The Wolf of Wall Street

Art & Culture

The key word in relation to this film is fun. It’s fun to watch. All three hours of it. In fact it’s a lot more fun than many films half its length. It’s energetic, exuberant and fun – and funny. Writing the day after the Oscar nominations, I’d suggest Leonardo diCaprio deserves to win, notwithstanding the excellence of Matthew McConaughey elsewhere (he also appears in this film).

Jordan Belfort is/was a shark. He has made, and lost and spent vast amounts of money and will probably go on doing so until his voice gives out. He has what it takes. He’s a salesman, who could sell ice to eskimos, and make them feel good while he’s doing so. He’s the Derren Brown of high finance – or should that be low finance. He started his career at around the time that Wall Street was made (1987), when he learnt the ropes from Mark Hanna (McConaughey). The ropes are also known as ‘how to screw your clients without compunction.’ Soon after, he set up on his own as Stratton Oakmont, a posh-sounding name for a firm that was basically a bunch of sleazy guys with a few phones, cold calling people and selling them stuff they didn’t need/couldn’t afford, using high pressure sales techniques and taking advantage of the desire to get rich quick. I believe it’s called The American Way.

All this is written about with candour and wit by Belfort himself in his book, after which the film is named, and on which it is based. In the book Belfort is both contrite (well, contriteish), about how what he was doing was unsustainable – i.e. he was going to get caught – but he never overlooks the fact that he had a whale of a time, ingesting vast amounts of drugs, trying to spend or hide more cash than he knew what to do with, and screwing everything he could lay his hands on. The film, which covers this whole sordid and spectacular saga in three hours, inevitably compresses some of the detail, but it’s pretty much all there.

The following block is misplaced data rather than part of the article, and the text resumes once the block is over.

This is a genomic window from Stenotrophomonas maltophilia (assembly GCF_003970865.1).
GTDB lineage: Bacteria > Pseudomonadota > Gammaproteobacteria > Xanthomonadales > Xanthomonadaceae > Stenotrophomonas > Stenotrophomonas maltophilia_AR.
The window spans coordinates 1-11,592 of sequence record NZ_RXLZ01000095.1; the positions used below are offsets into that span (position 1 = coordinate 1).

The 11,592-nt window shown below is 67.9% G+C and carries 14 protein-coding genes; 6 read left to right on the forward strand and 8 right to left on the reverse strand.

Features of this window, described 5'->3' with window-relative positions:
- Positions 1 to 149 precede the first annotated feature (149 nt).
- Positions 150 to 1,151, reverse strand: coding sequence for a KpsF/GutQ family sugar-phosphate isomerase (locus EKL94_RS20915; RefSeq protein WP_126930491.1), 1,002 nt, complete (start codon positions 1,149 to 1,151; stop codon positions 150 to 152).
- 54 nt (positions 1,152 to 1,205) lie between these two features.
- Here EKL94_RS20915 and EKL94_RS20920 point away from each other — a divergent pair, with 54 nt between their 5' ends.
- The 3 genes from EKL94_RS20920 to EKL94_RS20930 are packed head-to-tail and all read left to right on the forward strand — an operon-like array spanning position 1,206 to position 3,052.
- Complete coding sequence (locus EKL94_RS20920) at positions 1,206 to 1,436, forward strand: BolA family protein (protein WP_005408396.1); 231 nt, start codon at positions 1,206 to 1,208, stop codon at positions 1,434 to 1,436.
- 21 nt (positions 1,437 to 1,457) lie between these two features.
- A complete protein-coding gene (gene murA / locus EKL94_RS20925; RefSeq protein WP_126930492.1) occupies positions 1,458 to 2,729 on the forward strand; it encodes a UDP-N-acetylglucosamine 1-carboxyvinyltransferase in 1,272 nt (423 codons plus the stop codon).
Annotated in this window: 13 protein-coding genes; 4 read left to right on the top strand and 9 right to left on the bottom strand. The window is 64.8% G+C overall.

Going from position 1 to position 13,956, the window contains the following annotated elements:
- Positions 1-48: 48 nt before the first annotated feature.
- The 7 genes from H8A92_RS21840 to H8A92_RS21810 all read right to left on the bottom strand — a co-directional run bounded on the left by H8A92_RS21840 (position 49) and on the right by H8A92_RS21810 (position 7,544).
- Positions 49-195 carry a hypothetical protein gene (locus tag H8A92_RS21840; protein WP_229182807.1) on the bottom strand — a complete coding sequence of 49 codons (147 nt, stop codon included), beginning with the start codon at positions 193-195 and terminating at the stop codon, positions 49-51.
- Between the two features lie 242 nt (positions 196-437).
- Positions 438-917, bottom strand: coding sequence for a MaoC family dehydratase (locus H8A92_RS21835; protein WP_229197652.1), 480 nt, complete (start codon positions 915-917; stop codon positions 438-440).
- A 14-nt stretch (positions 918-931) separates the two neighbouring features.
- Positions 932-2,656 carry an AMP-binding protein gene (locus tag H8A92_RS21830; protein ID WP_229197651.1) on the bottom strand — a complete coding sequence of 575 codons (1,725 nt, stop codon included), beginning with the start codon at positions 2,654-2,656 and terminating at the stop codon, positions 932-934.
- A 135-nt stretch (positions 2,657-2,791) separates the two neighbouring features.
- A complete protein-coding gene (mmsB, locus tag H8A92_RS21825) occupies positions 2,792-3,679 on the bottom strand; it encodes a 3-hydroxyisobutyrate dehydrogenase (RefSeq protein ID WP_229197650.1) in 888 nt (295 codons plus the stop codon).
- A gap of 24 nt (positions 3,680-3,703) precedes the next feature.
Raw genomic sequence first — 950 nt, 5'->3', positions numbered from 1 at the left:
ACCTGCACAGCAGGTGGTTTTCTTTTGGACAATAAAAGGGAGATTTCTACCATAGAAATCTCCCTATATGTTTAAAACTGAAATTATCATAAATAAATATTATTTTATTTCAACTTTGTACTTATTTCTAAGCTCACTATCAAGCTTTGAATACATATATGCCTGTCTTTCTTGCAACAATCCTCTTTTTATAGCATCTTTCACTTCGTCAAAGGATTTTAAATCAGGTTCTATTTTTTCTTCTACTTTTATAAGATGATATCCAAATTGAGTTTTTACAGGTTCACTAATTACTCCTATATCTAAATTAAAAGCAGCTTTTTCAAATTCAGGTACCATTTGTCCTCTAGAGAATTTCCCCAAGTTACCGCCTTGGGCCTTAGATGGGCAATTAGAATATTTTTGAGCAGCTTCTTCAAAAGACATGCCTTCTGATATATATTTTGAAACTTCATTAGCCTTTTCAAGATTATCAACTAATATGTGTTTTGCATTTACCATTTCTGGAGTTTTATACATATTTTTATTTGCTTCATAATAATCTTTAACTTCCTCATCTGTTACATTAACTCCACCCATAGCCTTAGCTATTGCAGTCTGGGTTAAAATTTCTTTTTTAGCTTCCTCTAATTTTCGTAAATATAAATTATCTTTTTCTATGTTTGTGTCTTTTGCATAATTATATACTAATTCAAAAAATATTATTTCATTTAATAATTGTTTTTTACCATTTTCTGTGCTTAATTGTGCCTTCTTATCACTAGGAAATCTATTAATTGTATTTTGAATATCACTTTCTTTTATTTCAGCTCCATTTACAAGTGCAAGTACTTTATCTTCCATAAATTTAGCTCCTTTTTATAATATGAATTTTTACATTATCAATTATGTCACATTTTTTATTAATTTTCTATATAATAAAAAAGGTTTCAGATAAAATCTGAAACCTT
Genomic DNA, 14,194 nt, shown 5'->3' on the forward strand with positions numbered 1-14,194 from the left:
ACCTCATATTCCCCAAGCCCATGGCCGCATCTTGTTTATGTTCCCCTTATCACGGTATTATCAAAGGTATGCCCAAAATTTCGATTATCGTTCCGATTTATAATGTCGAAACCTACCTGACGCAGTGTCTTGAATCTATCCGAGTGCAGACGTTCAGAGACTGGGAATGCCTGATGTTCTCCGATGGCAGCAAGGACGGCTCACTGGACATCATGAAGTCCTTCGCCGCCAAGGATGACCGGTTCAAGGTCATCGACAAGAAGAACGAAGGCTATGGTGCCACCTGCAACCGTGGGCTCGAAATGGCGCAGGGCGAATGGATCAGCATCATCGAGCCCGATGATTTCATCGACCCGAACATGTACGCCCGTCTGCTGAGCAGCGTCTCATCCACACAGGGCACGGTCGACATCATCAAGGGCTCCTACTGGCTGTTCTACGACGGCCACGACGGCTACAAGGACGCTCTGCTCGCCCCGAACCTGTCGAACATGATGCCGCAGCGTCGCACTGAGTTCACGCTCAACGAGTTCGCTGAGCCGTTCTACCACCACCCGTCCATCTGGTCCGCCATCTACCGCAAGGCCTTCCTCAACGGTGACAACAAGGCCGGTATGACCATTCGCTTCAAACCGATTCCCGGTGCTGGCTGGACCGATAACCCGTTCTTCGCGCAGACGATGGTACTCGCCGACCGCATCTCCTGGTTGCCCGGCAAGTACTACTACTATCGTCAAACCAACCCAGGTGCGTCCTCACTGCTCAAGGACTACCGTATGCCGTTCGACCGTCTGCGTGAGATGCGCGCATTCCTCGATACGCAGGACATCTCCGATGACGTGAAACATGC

The trophy second wife who turns against him after one two many provocations; the father (Rob Reiner) who flies off into inexplicable rages; the best friend/partner Donnie Azoff (Jonah Hill) who is two parts fuckwit to one part whizzkid; the overdose of vintage quaaludes (Belfort’s drug of choice) which culminates in an epic one mile car journey; the sleazy Swiss French banker (Jean Dujardin from The Artist); the FBI agent determined to nail his man; and the English aunt (Joanna Lumley) who acts as a money mule. It’s all there, in all its sleazy glory, like a Mafia-free version of Goodfellas or Casino.

No one knows better than Scorsese (and his editor, Thelma Schoonmaker) how to put together a film that gives such unabashed pleasure. The soundtrack is as always, a killer; the editing is snappy, but the important scenes are allowed to unfold at a more leisurely pace (dCaprio is sensational at making inspirational speeches to his troops); and just when you think the film can’t top itself, it does. At the centre of it all is Leo, finally finding the role he was born to play. He’s terrific from start to finish, and any reservations I’ve had about him in earlier roles are dismissed. He holds the film together, and is worth the admission price on his own.


Phil Raby

Front Row Films

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